On April 6, 1910, the Daily Mining Gazette reported that Calumet Township had voted overwhelmingly to approve the ballot that established the Houghton County Road Commission.
“The motorists of Calumet and the surrounding area, and there are almost 300”, the Gazette stated, “are unanimously in favor of the country road network -.”
The article went on to say that Ontonagon County is the “provincial road network” and would tie its system into Houghton County’s.
Three months later, on July 16, the Gazette published an article outlining the best route for motorists to take from Calumet to Chicago, submitted by John Macauley, manager of the Superior Motor Company, of Laurium.
“From Watersmeet the road splits into Michigan to Rockland, Baraga, Houghton and to Calumet,” the article stated, “and is very good.”
While the mining companies in the Copper Country were already complaining about a shortage of men to work underground, the Gazette published another article on July 18, 1910, about the burgeoning car craze.
The Northern Garage and Supply Company (in Houghton), according to the article, had a large group of men who “are constantly repairing cars and the indications are that summer will bring persistence [sic] performance in that line.” The garage had hired a man from Minnesota to work exclusively on car tires.
As if the local mining companies needed another clue to the growing labor shortage, the three-month-old Houghton County Road Commission placed an ad in the Daily Mining Gazette on July 22 for a “Road Engineer.”
“Applicants must fully state their technical education,” the advertisement determined, “and technical experience.”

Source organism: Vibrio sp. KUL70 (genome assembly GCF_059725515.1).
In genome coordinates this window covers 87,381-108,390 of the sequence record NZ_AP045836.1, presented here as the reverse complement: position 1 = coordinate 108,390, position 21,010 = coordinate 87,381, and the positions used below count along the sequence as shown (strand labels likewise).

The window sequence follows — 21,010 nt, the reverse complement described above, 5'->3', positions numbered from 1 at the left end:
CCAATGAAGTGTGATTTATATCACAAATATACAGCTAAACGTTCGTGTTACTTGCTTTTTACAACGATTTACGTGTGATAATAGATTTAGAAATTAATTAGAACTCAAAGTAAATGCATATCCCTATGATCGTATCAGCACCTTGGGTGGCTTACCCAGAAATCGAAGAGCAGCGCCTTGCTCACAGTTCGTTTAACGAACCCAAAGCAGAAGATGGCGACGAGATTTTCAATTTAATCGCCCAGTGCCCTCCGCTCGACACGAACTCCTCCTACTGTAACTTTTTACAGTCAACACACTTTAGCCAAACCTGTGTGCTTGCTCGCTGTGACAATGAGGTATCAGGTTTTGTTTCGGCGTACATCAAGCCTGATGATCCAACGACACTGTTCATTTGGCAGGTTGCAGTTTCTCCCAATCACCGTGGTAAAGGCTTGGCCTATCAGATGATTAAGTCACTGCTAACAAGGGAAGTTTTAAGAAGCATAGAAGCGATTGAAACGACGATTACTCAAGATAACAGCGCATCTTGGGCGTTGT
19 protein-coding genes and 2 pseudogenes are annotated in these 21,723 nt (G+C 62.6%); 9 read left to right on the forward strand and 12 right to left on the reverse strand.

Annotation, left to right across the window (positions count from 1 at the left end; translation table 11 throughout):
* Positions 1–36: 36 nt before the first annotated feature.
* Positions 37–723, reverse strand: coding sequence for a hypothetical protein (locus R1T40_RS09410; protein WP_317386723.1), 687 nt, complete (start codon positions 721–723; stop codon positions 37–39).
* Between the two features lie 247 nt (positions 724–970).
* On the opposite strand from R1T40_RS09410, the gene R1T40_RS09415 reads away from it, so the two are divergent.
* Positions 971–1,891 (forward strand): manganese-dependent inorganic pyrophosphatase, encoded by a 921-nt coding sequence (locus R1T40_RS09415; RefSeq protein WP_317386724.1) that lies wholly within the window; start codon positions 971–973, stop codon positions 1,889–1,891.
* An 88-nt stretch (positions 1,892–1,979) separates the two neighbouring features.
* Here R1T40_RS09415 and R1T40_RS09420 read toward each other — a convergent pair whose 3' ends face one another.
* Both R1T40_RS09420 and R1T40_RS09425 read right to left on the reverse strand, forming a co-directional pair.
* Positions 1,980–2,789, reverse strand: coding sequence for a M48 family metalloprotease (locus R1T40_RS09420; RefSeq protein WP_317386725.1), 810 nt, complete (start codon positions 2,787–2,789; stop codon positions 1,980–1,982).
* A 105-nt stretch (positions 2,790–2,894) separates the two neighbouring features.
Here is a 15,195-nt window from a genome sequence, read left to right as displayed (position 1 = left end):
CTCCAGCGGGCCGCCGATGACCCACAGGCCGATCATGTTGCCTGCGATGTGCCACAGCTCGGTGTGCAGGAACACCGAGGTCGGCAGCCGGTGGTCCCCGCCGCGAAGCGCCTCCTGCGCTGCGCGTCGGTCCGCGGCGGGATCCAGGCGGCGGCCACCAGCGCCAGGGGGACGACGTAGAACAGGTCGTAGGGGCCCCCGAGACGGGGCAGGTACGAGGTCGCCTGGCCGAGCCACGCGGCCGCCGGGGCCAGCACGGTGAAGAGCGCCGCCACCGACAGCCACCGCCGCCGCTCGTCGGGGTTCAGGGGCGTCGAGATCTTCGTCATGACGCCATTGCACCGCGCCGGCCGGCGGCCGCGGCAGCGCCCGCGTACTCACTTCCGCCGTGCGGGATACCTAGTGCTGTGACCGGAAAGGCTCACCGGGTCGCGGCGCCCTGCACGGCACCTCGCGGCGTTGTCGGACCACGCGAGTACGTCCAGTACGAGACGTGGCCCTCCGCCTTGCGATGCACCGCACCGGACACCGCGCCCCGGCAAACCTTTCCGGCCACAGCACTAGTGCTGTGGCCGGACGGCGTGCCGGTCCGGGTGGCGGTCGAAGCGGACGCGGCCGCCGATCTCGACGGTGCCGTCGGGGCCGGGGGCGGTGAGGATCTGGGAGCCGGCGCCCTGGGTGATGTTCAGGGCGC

Regardless of the state of the roads, or lack thereof, motorists increasingly chose Copper Country, especially Keweenaw Point, as a tourist destination. In July 1910, businesses throughout Houghton reported a surprisingly brisk trade in souvenirs from tourists entering the town on passenger ships.
Mining and lumber sawing were soon challenged by the new and emerging hospitality, tourism and automotive industries, created by the economic prosperity that the companies had bought into themselves. More and more opportunities presented themselves for employees of mining companies who found work with road workers, or for electric companies, repair garages and similar fields. Maybe jobs in those industries paid less in some cases. But at the same time, these expanding fields gave more and more men the opportunity to work above ground, in safer environments, while at the same time being able to get out from under company roofs, in company neighborhoods in company residential clusters. .
Like bicycles and passenger ships, the automobile was an early indicator of the American spirit seeking independence and a world beyond corporate paternalism and the claustrophic environment of daily living in the same residential blocks of the same residential towns and high rises and offices.
American culture went through a rapid transition at the beginning of the second decade of the 20th century. Power pylons carrying power and telephone lines lined newly constructed roads that began to spider web the Copper Country, transforming the landscape just as innovation and invention began to transform society.